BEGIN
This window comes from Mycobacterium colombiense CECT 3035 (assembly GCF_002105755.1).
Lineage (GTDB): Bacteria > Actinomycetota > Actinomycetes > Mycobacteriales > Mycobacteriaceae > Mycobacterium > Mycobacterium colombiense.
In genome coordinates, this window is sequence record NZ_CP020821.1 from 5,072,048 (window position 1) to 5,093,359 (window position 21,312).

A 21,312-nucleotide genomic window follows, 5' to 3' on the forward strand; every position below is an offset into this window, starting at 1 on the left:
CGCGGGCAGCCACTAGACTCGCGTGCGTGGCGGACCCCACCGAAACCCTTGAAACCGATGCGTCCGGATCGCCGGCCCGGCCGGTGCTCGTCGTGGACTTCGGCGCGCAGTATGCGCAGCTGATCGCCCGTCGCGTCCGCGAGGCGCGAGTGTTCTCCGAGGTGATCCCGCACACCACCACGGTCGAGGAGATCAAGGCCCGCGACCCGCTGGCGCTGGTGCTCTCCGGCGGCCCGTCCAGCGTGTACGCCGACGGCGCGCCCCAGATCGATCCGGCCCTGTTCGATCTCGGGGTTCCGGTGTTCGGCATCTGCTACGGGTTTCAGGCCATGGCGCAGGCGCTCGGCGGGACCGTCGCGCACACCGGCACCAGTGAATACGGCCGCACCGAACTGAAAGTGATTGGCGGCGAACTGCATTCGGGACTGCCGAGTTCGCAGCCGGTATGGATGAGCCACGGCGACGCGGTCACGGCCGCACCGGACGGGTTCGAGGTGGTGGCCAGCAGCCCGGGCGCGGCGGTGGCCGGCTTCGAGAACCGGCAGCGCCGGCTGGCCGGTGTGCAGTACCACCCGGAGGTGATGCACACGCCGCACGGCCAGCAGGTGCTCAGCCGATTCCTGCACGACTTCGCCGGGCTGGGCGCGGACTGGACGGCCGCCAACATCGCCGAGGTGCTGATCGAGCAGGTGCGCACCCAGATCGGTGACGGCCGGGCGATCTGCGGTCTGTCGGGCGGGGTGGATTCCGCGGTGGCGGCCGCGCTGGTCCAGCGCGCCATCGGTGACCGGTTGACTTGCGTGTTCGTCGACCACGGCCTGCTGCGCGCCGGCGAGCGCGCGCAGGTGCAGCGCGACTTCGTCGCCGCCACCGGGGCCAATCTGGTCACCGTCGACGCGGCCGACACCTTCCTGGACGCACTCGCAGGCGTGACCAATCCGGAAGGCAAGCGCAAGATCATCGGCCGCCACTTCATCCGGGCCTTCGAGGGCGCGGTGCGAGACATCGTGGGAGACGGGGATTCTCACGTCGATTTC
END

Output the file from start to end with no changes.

This window comes from Mycobacterium colombiense CECT 3035 (assembly GCF_002105755.1).
Lineage (GTDB): Bacteria > Actinomycetota > Actinomycetes > Mycobacteriales > Mycobacteriaceae > Mycobacterium > Mycobacterium colombiense.
In genome coordinates, this window is sequence record NZ_CP020821.1 from 5,072,048 (window position 1) to 5,093,359 (window position 21,312).

A 21,312-nucleotide genomic window follows, 5' to 3' on the forward strand; every position below is an offset into this window, starting at 1 on the left:
CGCGGGCAGCCACTAGACTCGCGTGCGTGGCGGACCCCACCGAAACCCTTGAAACCGATGCGTCCGGATCGCCGGCCCGGCCGGTGCTCGTCGTGGACTTCGGCGCGCAGTATGCGCAGCTGATCGCCCGTCGCGTCCGCGAGGCGCGAGTGTTCTCCGAGGTGATCCCGCACACCACCACGGTCGAGGAGATCAAGGCCCGCGACCCGCTGGCGCTGGTGCTCTCCGGCGGCCCGTCCAGCGTGTACGCCGACGGCGCGCCCCAGATCGATCCGGCCCTGTTCGATCTCGGGGTTCCGGTGTTCGGCATCTGCTACGGGTTTCAGGCCATGGCGCAGGCGCTCGGCGGGACCGTCGCGCACACCGGCACCAGTGAATACGGCCGCACCGAACTGAAAGTGATTGGCGGCGAACTGCATTCGGGACTGCCGAGTTCGCAGCCGGTATGGATGAGCCACGGCGACGCGGTCACGGCCGCACCGGACGGGTTCGAGGTGGTGGCCAGCAGCCCGGGCGCGGCGGTGGCCGGCTTCGAGAACCGGCAGCGCCGGCTGGCCGGTGTGCAGTACCACCCGGAGGTGATGCACACGCCGCACGGCCAGCAGGTGCTCAGCCGATTCCTGCACGACTTCGCCGGGCTGGGCGCGGACTGGACGGCCGCCAACATCGCCGAGGTGCTGATCGAGCAGGTGCGCACCCAGATCGGTGACGGCCGGGCGATCTGCGGTCTGTCGGGCGGGGTGGATTCCGCGGTGGCGGCCGCGCTGGTCCAGCGCGCCATCGGTGACCGGTTGACTTGCGTGTTCGTCGACCACGGCCTGCTGCGCGCCGGCGAGCGCGCGCAGGTGCAGCGCGACTTCGTCGCCGCCACCGGGGCCAATCTGGTCACCGTCGACGCGGCCGACACCTTCCTGGACGCACTCGCAGGCGTGACCAATCCGGAAGGCAAGCGCAAGATCATCGGCCGCCACTTCATCCGGGCCTTCGAGGGCGCGGTGCGAGACATCGTGGGAGACGGGGATTCTCACGTCGATTTC